#HolyLens, Lent

#HolyLens, Lent 2015

Well, I changed my mind.

I’m allowed to do that, right?

I realized that I was going to miss seeing the #HolyLens posts on Instagram and sharing about our days and bearing witness to the little holy moments in each other’s lives. I remembered that taking tiny snapshots of those moments isn’t a burden- it’s a spiritual discipline. These photos (for me) are more than just photos. They are signposts of God’s grace in my life. I think I need them.

So, just in case that’s true for anyone else, I’m putting up some prompts for Lent.

Here are the prompts for this week. (They will be posted on Sundays for the week ahead.)

I hope you’ll join me. I know there are lots of other photo-a-day projects out there. The important thing isn’t to do this one. The important thing is to remind ourselves that God is always working, even in the most ordinary, mundane moments. This project helps me to do that. If it helps you, too, then please post your photos on Instagram, Facebook or Twitter with the hashtag #HolyLens. Let’s keep each other company as we look for the places God is present with us…even if we happen to find him sometimes between the forks and the spoons in the drawer or between the mismatched socks in the hamper.

Have a blessed Lent.

Previous weeks’ prompts:

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Lent

On Silence. And Lent.

Sometimes, it seems like there isn’t quite enough of something.

I tug at the edges or let out the seams as much as I can, trying to make the pants cover the tops of her socks when there aren’t any other clean pants and we’re late for story time. I look through my yarn stash over and over, trying to find something to use to finish the sleeves on a tiny sweater when the blue yarn I need has been discontinued.  I twist and squish and fold and press the tube of toothpaste to coax out the last tiny bit onto three small toothbrushes, all of them moving targets in the hands of their owners, and I don’t have time to go to the store.

And when there isn’t enough time to write, I scribble my thoughts around the margins of my church bulletin and never get around to opening my computer.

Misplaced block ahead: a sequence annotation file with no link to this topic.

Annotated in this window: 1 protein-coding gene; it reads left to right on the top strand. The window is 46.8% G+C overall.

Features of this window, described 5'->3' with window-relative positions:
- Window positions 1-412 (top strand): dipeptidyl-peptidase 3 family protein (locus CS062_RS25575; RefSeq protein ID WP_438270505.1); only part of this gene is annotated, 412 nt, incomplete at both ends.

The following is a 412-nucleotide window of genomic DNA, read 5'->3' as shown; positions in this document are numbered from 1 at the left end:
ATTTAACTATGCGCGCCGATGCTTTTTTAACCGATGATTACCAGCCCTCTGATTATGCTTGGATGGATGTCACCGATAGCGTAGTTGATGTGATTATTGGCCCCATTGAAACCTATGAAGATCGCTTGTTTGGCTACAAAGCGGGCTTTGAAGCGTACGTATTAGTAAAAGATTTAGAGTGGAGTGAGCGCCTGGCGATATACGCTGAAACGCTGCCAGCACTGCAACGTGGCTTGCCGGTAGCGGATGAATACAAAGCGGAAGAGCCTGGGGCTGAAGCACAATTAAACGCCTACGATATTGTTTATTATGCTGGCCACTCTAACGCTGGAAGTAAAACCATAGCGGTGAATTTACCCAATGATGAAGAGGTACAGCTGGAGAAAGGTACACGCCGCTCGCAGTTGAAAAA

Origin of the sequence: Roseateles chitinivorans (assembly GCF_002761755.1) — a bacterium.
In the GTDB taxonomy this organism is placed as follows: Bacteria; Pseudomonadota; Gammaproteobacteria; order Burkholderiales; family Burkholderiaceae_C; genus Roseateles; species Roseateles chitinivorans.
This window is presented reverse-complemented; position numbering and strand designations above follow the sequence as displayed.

I know this space has been very quiet lately.

I’ve been busy, of course, but I’m almost always busy…there are fourteen activities to fill every waking minute, it seems. The more free time I have, the more ways I find to fill it. Somehow, in the middle of doing school and post-Christmas resettlement and getting my family all healthy again from illness, it’s suddenly Ash Wednesday.

Ash Wednesday? How did that happen?

I’m not at all ready for this. I don’t have Lent “planned.” I don’t have any lists or ideas of what we’re going to do this year to mark this holy time between now and Easter. I haven’t written photo prompts for #HolyLens, or gospel reflections, or blog posts about meatless meals to help inspire me (and maybe you, too). I haven’t changed the wreath on my door or prepared the candles for our table or thought about how we’ll do our family prayers.

I’ve done nothing to prepare.

I’ve been quiet. Reading, writing a little, knitting. Hanging out with my family. Sweeping the floor more often than I used to. Doing the laundry, and doing it again. Reflecting on my life and the gift of those people with whom I share it daily.

With Lent upon me, things feel different this year. I don’t have any activity checklists or new Lenten playlists or collections of helpful links or innovative recipes for cooking meatless meals. I’m feeling an irresistible pull to come inside and shut the door…an urge to look inward and sit quietly with what I find.